I mean, okay. The thing tasted fine. It just didn't at all fulfill my calzone craving. I'm going to Connecticut this weekend; there may be a calzone in my future. Otherwise, I'm going to have to just start making them myself.
January 27, 2010
Last night, Megan Carpentier tweeted about wine delivery. I would have almost thought she was joking, but then I thought about it and remembered that Steph Pearl-McPhee mentioned beer delivery the other day. Needless to say, we do not have such things in the wilds of New Hampshire. All I can get delivered is pizza, and maybe Chinese food. But now I'm curious. Can you get exciting things delivered where you are? Can anyone get coffee delivered? (Or lattes, really. I can make coffee easily enough myself.) How about ice cream? I've long wanted there to be something along the lines of an ice cream truck that comes when you call.
January 24, 2010
Real Talk on Cupcakes
Let's talk about cupcakes. More specifically, let's talk about cupcake-specific bakeries. I keep hoping that this trend will be over, but it keeps going. Heck, even some doctor on Mercy said that cupcakes were over. But alas. The trendiness persists. My basic problem with them is twofold. First of all, they're expensive. $3-4 for a cupcake? One? Seriously? That's highway robbery. But maybe I wouldn't mind so much if it weren't for the other problem: they're just not good*. I've been disappointed every single time I've had a fancy cupcake-store cupcake. I assume it's something to do with the mass production. If I'm going to spend that much on a single-serving dessert, I'd rather it be an ice cream sundae.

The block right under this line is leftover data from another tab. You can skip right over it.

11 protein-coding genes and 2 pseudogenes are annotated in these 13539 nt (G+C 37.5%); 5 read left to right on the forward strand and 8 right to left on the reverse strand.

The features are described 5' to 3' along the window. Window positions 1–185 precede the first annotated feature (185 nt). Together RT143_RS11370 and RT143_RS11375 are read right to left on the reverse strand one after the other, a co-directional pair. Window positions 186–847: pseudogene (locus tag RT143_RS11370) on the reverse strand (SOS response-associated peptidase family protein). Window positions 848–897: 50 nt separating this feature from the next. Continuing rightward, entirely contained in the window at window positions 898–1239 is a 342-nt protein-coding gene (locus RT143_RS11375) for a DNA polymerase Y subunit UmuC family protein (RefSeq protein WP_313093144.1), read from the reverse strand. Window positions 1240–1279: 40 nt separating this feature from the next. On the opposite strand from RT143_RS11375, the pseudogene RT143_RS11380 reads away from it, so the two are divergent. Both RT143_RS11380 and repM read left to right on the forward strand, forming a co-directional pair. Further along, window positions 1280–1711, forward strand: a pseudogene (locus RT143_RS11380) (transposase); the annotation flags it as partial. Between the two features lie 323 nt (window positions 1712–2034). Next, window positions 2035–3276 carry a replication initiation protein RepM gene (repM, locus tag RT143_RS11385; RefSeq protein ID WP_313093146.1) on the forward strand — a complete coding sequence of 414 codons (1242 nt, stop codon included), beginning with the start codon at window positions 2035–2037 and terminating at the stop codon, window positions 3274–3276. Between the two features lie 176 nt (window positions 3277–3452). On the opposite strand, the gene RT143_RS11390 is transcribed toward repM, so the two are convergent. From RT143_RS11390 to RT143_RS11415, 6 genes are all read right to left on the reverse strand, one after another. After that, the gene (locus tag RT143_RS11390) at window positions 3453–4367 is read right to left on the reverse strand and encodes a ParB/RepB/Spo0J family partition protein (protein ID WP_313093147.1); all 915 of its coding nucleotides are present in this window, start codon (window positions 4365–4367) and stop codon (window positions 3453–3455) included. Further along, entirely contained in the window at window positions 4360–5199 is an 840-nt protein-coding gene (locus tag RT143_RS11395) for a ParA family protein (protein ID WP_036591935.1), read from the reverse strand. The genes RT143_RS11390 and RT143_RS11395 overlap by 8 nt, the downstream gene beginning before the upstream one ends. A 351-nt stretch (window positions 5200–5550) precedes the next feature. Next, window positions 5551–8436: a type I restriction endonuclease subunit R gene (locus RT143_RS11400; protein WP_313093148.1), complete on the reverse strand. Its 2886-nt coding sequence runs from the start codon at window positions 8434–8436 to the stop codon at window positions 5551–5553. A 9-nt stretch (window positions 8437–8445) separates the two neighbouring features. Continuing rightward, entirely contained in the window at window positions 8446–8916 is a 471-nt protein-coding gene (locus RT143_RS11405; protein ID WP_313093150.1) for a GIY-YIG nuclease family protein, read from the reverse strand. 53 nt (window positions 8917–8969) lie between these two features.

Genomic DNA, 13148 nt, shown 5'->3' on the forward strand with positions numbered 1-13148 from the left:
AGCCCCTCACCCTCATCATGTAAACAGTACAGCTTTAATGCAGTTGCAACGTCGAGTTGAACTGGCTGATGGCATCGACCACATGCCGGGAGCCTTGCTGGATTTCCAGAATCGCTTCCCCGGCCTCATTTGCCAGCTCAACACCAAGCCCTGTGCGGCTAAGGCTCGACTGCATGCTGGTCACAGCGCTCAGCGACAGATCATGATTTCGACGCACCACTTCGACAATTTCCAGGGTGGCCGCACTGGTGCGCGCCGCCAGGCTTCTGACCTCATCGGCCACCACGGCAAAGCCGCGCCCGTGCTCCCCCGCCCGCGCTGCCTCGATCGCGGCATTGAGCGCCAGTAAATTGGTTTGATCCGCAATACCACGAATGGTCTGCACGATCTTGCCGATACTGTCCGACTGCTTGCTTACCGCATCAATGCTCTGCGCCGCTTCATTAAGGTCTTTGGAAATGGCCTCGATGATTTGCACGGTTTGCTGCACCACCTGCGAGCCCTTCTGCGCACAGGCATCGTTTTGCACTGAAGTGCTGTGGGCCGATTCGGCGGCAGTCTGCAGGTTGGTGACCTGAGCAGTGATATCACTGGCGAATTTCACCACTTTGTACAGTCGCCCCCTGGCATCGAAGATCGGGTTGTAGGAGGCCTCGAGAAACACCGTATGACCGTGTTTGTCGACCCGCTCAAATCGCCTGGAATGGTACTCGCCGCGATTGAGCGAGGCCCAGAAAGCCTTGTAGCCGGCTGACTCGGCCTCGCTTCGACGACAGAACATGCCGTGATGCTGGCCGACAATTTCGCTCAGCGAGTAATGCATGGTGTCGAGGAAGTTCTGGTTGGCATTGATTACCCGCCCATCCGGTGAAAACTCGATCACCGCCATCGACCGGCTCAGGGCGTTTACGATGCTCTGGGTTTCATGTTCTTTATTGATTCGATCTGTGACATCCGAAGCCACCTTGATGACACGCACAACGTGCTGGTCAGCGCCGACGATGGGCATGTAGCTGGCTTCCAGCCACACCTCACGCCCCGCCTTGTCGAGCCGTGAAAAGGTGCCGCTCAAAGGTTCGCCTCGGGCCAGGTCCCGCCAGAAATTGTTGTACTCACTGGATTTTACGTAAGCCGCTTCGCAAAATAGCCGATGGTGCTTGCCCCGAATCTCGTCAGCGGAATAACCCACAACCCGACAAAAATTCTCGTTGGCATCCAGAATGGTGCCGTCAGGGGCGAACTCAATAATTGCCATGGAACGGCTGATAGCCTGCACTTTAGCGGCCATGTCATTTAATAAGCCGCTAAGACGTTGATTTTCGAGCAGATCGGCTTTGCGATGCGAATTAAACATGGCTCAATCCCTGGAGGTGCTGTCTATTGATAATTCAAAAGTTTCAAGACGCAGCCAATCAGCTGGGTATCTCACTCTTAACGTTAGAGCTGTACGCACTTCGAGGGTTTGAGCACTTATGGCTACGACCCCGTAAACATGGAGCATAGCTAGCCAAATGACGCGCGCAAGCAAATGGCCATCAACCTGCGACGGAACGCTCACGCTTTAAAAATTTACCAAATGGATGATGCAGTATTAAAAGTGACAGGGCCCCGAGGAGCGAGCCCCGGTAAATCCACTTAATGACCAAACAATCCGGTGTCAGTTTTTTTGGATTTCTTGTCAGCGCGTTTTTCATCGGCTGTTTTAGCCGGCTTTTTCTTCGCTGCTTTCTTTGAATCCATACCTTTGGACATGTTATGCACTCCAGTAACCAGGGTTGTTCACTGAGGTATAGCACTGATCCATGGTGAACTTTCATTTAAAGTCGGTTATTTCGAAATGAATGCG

But there's a less tangible issue, too. They're just so . . . conspicuous. "Look, I'm spending $3 on a cupcake!" And they're so cutesy, and . . . I don't know. Actually, Sara Mead made this point much better over at the IFA. As she says, "Even the long lines are about the notion that this is something SO special and magical it's worth wasting half an hour of your time to get that box and show you've been at the trendy place." I like her jewelry store comparison, too.
I think there's some sort of gender thing going on here too. I mean, sure, guys like cupcakes. But these stores are clearly marketed to women. And the concept of a cupcake implies that it's small. Childlike. Maybe even miniature. (Never mind that some of these stores have ridiculously large cupcakes.) Women aren't supposed to order dessert, but since cupcakes are seen as little and cute and girlish, they're okay. Now I want to do a study: take two groups of women eating at restaurants - on dates, even. Offer half of them a really good slice of cake at the restaurant for dessert, and offer the other half a cupcake at a cupcake store down the road. I wonder if a higher percent would say yes to the cupcake? Hmmm.